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MARKETPLACE:  Auto | Jobs | People Search | Personals | Travel | Yellow Pages  December 24, 2004
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Club Fire Tragedy
Attorney's representing club fire defendants want their clients unidentified
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 PROVIDENCE, R.I. (AP) _ Attorneys representing possible defendants in lawsuits stemming from a deadly nightclub fire said Friday their clients should be able to remain unidentified until
they are sued.
   The issue comes as a state judge considers guidelines for testing evidence collected from the site of the Feb. 20 fire that killed 100 people.
   Mark Mandell, an attorney for victims' families and survivors of the fire, said anyone who wants to test the 717 items being stored at a Cranston warehouse should have to identify themselves.
   ``Take the veil of secrecy off them,'' he said after a hearing Friday in Superior Court. ``It's not fair, it's not objective.''
   But an attorney representing unnamed product manufacturers and retailers, said his clients' anonymity does not compromise the testing.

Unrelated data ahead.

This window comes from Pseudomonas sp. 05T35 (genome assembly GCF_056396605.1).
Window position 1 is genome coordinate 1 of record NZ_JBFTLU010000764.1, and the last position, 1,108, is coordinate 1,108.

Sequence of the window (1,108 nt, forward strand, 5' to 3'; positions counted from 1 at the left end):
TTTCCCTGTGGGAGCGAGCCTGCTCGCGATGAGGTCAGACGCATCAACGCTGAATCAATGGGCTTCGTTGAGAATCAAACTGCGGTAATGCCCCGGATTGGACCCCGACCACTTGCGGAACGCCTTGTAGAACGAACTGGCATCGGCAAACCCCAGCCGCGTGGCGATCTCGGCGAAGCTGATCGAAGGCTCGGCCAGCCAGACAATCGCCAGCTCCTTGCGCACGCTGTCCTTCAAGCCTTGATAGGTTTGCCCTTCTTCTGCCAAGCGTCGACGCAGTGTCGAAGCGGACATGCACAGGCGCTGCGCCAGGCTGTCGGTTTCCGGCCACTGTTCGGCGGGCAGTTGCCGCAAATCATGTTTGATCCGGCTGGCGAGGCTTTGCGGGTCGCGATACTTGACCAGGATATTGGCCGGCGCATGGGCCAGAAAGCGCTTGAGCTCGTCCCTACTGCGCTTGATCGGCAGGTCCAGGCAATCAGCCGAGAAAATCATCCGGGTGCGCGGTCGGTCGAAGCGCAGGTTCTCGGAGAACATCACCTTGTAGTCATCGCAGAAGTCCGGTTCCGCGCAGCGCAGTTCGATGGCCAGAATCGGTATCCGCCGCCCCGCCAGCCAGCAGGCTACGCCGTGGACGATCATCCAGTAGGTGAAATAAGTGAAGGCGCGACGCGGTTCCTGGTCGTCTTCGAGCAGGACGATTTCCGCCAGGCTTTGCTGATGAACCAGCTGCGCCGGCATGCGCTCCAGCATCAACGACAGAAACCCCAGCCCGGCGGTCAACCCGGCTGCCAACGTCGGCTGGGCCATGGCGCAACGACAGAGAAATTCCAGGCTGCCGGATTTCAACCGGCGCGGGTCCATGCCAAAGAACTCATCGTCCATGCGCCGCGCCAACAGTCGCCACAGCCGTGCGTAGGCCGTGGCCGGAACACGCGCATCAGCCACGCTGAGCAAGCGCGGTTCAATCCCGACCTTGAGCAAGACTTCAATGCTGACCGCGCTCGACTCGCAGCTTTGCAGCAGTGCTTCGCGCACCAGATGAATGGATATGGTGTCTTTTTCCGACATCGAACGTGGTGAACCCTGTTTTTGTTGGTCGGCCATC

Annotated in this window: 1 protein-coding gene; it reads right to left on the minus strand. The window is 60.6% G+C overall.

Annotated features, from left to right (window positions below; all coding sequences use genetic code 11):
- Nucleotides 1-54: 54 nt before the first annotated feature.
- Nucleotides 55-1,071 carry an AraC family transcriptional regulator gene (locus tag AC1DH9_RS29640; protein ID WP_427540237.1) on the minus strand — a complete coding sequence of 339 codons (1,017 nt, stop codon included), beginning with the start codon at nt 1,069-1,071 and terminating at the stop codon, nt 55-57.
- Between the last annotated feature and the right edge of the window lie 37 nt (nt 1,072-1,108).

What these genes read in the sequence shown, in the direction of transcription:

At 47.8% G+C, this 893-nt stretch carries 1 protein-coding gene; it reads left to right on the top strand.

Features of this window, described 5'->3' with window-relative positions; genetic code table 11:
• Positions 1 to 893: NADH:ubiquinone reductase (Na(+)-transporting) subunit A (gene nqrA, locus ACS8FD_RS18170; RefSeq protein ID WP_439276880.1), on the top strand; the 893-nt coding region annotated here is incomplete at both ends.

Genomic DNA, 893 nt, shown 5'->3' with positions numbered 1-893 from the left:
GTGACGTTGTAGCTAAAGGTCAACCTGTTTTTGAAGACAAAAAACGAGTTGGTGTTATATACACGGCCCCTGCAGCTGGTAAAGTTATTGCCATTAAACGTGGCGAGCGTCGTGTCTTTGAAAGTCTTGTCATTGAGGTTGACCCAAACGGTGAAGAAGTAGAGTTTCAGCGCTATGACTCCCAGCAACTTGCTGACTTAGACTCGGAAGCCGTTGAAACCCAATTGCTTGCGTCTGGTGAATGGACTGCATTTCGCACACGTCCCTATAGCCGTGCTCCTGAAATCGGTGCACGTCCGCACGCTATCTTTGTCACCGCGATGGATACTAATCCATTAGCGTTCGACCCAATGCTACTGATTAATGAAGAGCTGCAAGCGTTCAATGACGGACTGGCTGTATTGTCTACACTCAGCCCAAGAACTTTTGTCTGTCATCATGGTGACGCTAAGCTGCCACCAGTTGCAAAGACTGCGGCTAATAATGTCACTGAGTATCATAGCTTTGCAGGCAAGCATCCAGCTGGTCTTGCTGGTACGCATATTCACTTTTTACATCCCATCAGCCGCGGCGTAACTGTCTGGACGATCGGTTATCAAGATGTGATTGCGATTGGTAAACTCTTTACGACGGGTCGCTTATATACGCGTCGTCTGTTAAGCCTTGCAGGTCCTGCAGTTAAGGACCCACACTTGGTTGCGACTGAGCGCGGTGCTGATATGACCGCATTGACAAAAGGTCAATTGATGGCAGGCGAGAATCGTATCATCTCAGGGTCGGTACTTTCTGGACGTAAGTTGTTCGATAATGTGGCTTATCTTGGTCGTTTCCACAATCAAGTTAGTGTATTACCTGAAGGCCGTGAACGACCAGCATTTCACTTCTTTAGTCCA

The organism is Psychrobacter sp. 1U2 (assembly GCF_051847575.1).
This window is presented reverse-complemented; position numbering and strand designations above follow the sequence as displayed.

``These are manufacturers of products that are safe and legal,'' he said. ``The cause of the tragedy was the illegal use of fireworks.''
   Mandell and his team wants their experts to examine the materials for clues as to why the fire at The Station spread so quickly.
   Burned-out drums, blackened billiard balls, fans, mangled wire, foam and adhesive materials are among the items stored at the warehouse.
   Mandell said he wants the companies named because manufacturers have special knowledge about their products and could manipulate testing to ensure their product is seen as safe.
   ``That wouldn't happen,'' said Ruggieri. ``We wouldn't even consider doing something like that.''
   Superior Court Judge Alice Gibney is considering a variety of guidelines that would govern testing of the evidence, including requiring advance notice if an examination of the evidence will be
done somewhere other than the warehouse where the material is being stored, and the cost of the testing to be paid by the parties conducting the testing.
   Attorneys said they agreed on most of the protocols.

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